http://findarticles.com/p/articles/mi_q ... _n9086493/

Note this article info is now 11 years out of date so do not take the figures as current (today). Tah.
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pkelecy

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Unread post20 Sep 2013, 17:34

Thanks for all the replies.

Didn't realize flaps were used during refueling, but did find the pictures showing that.

Any idea what the longest time duration flaps might be deployed for and in what operation? I thought that would landing, but now I'm not so sure.

I'm working on project trying to characterized how flaps/ailerons are used on modern fighter aircraft, and although I've found some information, the details tend to be slim. So I appreciate the help.

One other question. What is the correct term for these control surfaces on the F35A: flaps, ailerons, "flaperons"? I've seen all three used.
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Unread post20 Sep 2013, 21:49

The pilot has no control over the flaps in an F-35. They are deployed as required by the computer flight control system to achieve the pilot required flight conditions. There is no flap lever for the pilot to use. I hope that is clear. The flight control surfaces are used as the 'speedbrake' function:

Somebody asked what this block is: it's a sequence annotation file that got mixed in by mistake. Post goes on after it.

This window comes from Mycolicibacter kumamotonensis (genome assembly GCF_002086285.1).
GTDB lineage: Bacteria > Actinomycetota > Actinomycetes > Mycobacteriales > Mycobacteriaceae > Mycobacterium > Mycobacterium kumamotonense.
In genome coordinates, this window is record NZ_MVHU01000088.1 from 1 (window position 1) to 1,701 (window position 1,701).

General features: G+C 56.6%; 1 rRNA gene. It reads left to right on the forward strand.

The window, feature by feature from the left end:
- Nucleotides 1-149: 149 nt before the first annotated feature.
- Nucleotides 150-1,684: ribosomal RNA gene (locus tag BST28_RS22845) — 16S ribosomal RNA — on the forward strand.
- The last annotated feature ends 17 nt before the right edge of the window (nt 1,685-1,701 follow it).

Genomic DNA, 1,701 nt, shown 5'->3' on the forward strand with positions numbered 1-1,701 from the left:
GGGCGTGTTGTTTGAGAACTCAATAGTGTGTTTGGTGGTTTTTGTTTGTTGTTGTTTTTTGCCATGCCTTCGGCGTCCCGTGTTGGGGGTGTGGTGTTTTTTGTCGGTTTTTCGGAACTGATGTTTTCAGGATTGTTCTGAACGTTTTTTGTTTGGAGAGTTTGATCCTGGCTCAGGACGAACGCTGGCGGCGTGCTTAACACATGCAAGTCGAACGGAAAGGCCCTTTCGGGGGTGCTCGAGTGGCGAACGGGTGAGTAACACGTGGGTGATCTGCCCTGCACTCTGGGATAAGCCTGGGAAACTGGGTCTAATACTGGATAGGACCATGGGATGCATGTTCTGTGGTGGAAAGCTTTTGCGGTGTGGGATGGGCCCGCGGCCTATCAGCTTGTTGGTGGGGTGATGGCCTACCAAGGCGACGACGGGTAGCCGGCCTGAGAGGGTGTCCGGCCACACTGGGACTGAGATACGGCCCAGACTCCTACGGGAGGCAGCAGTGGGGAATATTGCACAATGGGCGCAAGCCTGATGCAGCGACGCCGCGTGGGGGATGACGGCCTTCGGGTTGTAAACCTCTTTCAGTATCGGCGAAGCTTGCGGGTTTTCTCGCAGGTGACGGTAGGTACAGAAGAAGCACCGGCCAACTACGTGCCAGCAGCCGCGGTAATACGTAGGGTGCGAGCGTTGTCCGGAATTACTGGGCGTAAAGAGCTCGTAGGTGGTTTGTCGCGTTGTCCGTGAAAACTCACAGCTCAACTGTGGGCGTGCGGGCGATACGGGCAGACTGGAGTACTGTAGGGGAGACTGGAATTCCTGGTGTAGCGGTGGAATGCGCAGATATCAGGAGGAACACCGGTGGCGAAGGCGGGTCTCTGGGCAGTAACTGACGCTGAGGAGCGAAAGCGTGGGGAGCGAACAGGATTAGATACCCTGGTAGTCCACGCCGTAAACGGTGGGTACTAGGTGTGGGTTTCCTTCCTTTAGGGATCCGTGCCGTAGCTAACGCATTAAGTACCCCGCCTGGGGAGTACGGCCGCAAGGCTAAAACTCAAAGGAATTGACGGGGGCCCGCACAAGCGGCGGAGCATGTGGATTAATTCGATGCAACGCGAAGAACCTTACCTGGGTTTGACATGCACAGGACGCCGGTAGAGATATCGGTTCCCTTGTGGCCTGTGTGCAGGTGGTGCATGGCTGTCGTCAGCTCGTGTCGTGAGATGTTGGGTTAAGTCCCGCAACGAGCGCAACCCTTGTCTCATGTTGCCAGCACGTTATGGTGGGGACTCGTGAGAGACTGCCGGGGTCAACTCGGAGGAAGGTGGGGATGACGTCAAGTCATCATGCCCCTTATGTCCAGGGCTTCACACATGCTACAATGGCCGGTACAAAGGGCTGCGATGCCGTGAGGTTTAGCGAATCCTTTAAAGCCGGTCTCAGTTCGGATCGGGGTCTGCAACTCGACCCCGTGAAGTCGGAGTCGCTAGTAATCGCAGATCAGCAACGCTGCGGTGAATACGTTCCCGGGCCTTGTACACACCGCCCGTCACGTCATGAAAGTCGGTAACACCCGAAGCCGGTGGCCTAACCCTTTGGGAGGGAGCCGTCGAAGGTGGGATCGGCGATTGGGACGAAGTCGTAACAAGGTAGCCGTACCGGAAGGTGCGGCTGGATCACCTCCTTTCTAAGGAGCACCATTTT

"...Speed Brakes
...On the F-35, speed brake functionality is provided through the use of the rudders and leading- and trailing-edge flaps...."

http://www.codeonemagazine.com/article.html?item_id=28
________________________

Despite Setbacks, JSF Achieves Milestones By Chuck Oldham (Editor) - November 22, 2010

"...The bigger wing of the F-35C employs inboard flaps and outboard ailerons, beginning at the wing fold, for better control and slower approach speeds in the carrier landing environment, the other two variants using full span flaperons...."

http://www.defensemedianetwork.com/stor ... ilestones/

Only the F-35C has ailerons for better control during carrier approaches at low airspeeds. So it has 'flaps' and ailerons (but are the F-35C flaps also flaperons? The F-35A/B has no ailerons but flaperons. The IDLC moves the flaps during the F-35C approach but I'm not certain if the same applies to the F-35A/B flaperons during conventional landings - to achieve the result required by the F-35C approach precision. So you can see the computer flight controls do a lot of things that only concern the pilot if the desired result is not achieved. The pilot is not concerned how this is done ordinarily and the pilot does not control the flaps.